Malaysian General Elections 2013
By 2pm on 5th May, I was in the opinion that it is unlikely the Pakatan Rakyat [PR] would win a simple majority. I am not making this up. The reason I said so was by 2pm I saw a number of photos of votes being posted online. A quick glance and I saw 75% of these votes were going to Barisan Nasional [BN] (see below).
I agree that just a few votes like these doesn’t mean BN is winning. But what caught my attention was that these are more or less tech savvy people which means it is not all pro-PR on the Internet. It also reminded me that while I have seen a lot of anti-BN videos or postings on Facebook, they are predominantly in Chinese (or some Chinese dialects). In particular, I had seen only one in Malay, with English subtitles. In other words, is the PR reaching out enough to the Malay majority? It might not have been a “Chinese Tsunami” but clearly the main bulk of opposition vote must have been Chinese. With the Chinese population mostly for the PR, I am not surprised that it actually provoked a reaction from the Malays – at the very least by turning out to vote for BN. Would they not be concerned the status they enjoyed would be threatened, when there seems to me the PR had done very little to reach out to them, and to assure them otherwise?
Malaysia, unfortunately remain segregated along racial lines. One part of it is caused of national policy, and the others because of history, and racial prejudice. Sadly, the parts themselves are not mutually exclusive. I need not elaborate much about the 13 May incident in 1969, and the subsequent New Economic Policy [NEP] that came into effect in 1971 for the next 20 years.
The racial divide is deeply rooted even though the PR leaders may not want to admit it. I came to this conclusion from a friend’s account. Being Singaporean Peranakan, he easily mixed with both Malays and Chinese and had friends from both sides in Malaysia. He understood the aspirations of the young Malay professionals, and also how some of these capable ones are themselves unhappy with the NEP. While we would look up to any Malay person who had done well here in Singapore, the Chinese in Malaysia would be skeptical regardless how capable those Malays are on their own merits. Many Chinese in Malaysia would have believed they got to their positions as a result of nepotism or national policies. Thus, even some of these young Malay professionals are in the opinion that UMNO and its racial politics are dated and has to go.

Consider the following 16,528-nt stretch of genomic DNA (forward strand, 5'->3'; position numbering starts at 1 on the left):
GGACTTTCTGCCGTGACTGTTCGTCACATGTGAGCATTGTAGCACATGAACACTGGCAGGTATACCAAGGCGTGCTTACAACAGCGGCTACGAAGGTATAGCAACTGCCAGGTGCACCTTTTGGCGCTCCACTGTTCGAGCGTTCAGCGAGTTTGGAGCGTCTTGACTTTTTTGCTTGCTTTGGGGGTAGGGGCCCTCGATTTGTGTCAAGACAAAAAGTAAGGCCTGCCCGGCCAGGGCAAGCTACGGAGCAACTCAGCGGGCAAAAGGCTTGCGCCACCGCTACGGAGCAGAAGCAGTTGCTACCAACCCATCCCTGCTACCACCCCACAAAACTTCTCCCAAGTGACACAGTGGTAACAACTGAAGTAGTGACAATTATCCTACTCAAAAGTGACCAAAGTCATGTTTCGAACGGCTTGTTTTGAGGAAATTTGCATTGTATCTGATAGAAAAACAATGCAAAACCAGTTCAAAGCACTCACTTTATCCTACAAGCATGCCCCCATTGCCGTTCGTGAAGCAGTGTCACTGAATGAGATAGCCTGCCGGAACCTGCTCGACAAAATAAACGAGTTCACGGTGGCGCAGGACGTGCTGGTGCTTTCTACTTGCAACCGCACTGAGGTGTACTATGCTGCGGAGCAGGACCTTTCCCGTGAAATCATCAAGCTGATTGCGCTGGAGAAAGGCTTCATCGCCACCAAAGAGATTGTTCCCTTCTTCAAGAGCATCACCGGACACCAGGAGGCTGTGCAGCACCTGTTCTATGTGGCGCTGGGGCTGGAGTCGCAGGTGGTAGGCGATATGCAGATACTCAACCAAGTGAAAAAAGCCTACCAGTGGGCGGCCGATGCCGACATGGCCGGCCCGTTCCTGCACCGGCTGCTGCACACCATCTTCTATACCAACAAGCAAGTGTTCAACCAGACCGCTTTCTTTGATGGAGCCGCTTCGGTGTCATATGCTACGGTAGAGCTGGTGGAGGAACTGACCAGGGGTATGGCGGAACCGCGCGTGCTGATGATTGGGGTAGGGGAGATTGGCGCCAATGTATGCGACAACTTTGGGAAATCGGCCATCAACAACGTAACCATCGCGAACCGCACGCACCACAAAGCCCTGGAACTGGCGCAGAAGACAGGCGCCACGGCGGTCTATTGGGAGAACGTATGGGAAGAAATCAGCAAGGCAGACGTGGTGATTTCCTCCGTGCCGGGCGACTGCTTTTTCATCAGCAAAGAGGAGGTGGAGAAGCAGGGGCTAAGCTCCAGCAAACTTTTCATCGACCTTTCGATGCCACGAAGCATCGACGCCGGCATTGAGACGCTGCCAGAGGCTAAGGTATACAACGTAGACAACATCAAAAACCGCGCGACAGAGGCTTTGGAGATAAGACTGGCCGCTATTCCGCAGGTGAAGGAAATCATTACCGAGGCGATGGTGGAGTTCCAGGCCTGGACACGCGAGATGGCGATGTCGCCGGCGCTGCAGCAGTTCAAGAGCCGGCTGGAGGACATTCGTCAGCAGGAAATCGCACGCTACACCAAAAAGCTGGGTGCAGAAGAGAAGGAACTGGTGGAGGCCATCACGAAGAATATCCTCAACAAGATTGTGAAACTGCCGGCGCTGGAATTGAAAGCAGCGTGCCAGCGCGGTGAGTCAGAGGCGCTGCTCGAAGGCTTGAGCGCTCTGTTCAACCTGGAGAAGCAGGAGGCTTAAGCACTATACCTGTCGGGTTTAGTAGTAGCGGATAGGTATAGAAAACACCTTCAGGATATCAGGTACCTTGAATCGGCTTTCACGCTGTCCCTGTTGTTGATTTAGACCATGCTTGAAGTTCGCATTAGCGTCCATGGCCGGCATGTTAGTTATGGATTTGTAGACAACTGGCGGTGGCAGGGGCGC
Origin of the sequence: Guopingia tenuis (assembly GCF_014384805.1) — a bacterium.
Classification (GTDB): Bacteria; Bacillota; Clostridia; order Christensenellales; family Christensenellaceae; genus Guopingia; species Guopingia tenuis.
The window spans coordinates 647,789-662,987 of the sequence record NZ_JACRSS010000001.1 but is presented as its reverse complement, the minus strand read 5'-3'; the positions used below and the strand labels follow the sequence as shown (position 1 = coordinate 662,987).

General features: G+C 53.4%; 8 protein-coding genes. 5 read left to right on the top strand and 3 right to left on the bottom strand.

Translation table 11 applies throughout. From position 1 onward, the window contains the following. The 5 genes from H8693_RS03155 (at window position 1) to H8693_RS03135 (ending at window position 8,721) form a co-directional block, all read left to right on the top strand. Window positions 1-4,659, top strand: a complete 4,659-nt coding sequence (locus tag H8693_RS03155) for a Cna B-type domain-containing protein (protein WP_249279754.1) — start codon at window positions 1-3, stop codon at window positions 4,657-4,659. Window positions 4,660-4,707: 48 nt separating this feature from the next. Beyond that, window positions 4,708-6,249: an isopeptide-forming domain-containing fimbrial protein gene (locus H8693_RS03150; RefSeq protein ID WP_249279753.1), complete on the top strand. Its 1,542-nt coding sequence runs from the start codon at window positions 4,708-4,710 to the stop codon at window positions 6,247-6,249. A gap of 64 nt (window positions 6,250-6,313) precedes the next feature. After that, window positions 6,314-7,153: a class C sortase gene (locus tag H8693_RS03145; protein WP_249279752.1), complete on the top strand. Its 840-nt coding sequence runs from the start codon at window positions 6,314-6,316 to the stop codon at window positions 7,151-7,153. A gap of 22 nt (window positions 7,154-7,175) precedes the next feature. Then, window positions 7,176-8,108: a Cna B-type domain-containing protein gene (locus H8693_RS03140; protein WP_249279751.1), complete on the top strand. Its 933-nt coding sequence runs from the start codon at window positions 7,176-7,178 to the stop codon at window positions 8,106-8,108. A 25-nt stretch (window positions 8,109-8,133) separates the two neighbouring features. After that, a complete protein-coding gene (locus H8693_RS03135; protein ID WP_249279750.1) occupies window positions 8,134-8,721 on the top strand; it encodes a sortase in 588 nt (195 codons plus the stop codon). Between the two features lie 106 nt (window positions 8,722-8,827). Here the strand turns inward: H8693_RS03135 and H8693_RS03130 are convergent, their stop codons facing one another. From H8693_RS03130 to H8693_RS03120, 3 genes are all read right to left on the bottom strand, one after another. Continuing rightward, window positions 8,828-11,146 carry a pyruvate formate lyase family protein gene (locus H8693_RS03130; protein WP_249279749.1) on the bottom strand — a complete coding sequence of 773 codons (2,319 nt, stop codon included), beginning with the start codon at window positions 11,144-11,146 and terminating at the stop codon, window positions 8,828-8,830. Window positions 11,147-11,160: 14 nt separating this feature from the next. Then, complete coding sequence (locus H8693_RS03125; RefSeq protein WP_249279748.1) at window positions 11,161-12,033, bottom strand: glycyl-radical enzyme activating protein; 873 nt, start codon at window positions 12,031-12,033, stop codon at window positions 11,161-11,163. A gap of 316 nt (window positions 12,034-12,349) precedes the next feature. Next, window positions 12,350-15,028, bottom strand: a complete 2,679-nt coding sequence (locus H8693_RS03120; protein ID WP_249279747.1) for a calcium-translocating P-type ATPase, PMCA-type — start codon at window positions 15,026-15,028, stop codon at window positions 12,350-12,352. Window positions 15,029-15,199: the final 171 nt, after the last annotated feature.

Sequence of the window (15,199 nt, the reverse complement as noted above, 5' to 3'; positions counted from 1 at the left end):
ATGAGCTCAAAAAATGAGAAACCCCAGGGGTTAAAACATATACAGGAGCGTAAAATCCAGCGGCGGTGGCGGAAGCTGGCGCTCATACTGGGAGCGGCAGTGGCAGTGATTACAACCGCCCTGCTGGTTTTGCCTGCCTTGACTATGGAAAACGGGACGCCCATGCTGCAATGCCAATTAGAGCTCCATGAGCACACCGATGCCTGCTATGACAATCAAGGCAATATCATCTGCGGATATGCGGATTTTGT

When this was discussed with a female Chinese Malaysian, my friend suggested that perhaps the Chinese can reach out to these Malays and work together for a better Malaysia. To his shock, the response was very negative (and I am being polite here) because the Chinese person considered these Malays to be hypocritical. She even insisted that there is no reason to work with anyone who benefited from the policies. She isn’t an isolated case, because among my Malaysian Chinese friends, a number of them often spoke of the Malays derisively. I personally felt it is racist and unhealthy, but I doubt if I openly correct their views it would be taken amicably. Incidentally, that is why when Amy Cheong made those comments about the Malay Wedding, my first response was that she must have been a Malaysian-born Chinese.
I am sad to say that if both races in Malaysia cannot see beyond their own prejudices and work together, then the road to political change will be long and even painful. Thus, the outcome of this election was fairly predictable regardless of all the fraud allegations.
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Gang Rape is democracy in action?
A PAP MP quoted the following:
Since he has quoted it without any comment or input of his own, it is simply assumed he agreed (or even endorsed) whatever he has quoted. I am not surprised that denunciations and condemnation flew fast and furious there after, and he was ultimately forced to apologised for it. Whether he subsequently removed it from his Facebook account is immaterial because anyone who looked hard enough will still be able to find screen shots of it.